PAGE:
There comes a time in the career of an opera singer when they are the artist of the moment. For Christine Goerke, the American dramatic soprano starring in the title role of Elektra at the Metropolitan Opera, that time is now. Ms. Goerke has sung this part on other stages (including Carnegie Hall) to great acclaim, both here and elsewhere. However Thursday night was a watershed. It marked the dramatic soprano's long-awaited return to a major Strauss roles on America's largest operatic stage.

Thursday, March 1, 2018

Concert Review: The Long and the Short of It

Mitsuko Uchida in recital at Carnegie Hall.
by Paul J. Pelkonen
The amazing Mutsuko Uchida.
Photo by Justin Pumfrey for Decca Classics.
Is it possible for an artist to be above criticism?

That question is necessitated by this week's schedule st Carnegie Hall, which features not one but two recitals of Schubert piano sonatas by the astounding Mitsuko Uchida. On the concert hall as well as on disc, Ms. Uchida offers a highly personal approach to these works. St the first off these concerts on Monday night, she offered three of the sonatas. These are works that Schubert had trouble getting performed in his brief lifetime. While they are firmly in the standard repertory for the solo pianist, a traversal of them is rare. The playing of three of these large-scale works on a single evening is a considerable feat.

Wednesday, February 28, 2018

The Verdi Project: Ernani

The mature Verdi style emerges in the composer's fifth opera. 
by Paul J. Pelkonen
A post-horn: the instrument blown by Silva to remind Ernani that it is time to die.
Photo from Wikimedia Commons.
Following the wild success of Nabucco and its follow-up I Lombardi, Verdi was on his way as an established composer of Italian opera. And yet, those operas, while having their positive points, do not yet embody the elements that one thinks of when the name "Verdi" comes to mind. Ernani changed all that. Its premiere at La Fenice, in Venice in 1844 was Verdi's first triumph away from the stage of La Scala and cemented his reputation as Italy's newest opera sensation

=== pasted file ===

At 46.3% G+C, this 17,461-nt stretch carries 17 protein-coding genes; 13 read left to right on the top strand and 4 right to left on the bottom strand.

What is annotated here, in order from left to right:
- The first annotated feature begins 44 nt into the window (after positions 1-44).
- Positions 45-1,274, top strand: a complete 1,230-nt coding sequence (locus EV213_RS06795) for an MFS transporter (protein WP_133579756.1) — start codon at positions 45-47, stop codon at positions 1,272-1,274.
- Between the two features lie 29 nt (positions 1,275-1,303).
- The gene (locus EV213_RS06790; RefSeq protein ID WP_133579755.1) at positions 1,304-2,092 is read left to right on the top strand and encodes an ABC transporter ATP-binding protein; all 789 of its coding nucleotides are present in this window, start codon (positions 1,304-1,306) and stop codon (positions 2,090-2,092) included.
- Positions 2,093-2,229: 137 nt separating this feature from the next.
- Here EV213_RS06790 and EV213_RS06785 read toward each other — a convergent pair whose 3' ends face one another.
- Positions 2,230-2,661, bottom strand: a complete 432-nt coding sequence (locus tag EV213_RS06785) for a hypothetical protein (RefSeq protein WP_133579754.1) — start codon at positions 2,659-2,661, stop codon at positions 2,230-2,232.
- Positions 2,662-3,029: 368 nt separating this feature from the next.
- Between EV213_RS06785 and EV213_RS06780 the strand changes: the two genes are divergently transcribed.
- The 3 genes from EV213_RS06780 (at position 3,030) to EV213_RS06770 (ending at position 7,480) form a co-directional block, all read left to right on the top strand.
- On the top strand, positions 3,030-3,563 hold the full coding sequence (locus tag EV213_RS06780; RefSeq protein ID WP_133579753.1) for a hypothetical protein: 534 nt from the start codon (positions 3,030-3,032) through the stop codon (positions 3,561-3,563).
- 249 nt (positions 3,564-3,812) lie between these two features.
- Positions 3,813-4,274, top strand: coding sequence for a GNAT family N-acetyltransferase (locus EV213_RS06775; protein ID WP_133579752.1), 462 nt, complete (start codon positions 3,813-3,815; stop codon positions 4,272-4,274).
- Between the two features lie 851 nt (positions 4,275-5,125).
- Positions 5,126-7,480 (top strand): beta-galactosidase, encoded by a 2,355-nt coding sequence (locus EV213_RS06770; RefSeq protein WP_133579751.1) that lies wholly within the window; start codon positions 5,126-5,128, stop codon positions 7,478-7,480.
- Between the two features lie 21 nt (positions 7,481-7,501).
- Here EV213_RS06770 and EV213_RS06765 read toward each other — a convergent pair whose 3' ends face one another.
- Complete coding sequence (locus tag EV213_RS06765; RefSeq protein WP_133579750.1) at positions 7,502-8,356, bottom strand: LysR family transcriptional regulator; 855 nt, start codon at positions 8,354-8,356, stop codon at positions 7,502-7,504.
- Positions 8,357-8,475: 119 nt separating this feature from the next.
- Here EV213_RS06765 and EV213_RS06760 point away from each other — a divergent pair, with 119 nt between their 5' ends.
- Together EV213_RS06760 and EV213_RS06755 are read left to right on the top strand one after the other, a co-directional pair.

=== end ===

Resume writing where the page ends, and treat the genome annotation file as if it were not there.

Monday, February 26, 2018

Concert Review: These Go to Eleven

The Vienna Philharmonic plays Ives and Tchaikovsky.
by Paul J. Pelkonen
Gustavo Dudamel. Photo by Sébastien Grébille.
For the last 176 years, the Vienna Philharmonic has staked its reputation on the Austro-Germanic symphonic tradition, bringing the music of composers like Schubert, Strauss and Suppe before the public with style and skill. However, Sunday's matinee concert, the third of three this weekend at Carnegie Hall, the great orchestra eschewed the Mozart and Beethoven for a refreshing focus elsewhere. For this concert, the orchestra and current guest conductor Gustavo Dudamel agreed to play symphonies by Charles Ives and Piotr Ilyich Tchaikovsky, whose only common thread was the unconventional and innovative nature of their work.

Sunday, February 25, 2018

Concert Review: Ain't Love Grand

Gustavo Dudamel conducts Berlioz and Mahler.
by Paul J. Pelkonen
The Dude abides: Gustavo Dudamel at work.
Photo by Chris Lee.
The Vienna Philharmonic gave the second concert of its three-night 2019 stand at Carenegie Hall on Saturday night. The program was unusual for this venerable orchestra: the slow movement from Mahler's Symphony No. 10 paired with a Berlioz favorite, the hyper-romantic Symphonie fantastique.

Saturday, February 24, 2018

Concert Review: A Cure for Pomposity

The Vienna Philharmonic returns to Carnegie Hall.
by Paul J. Pelkonen
Gustavo Dudamel (standing) at the helm of the Vienna Philharmonic.
Photo by Benedikt Dinkhauser © 2017 Vienna Philharmonic Association/Sony Classical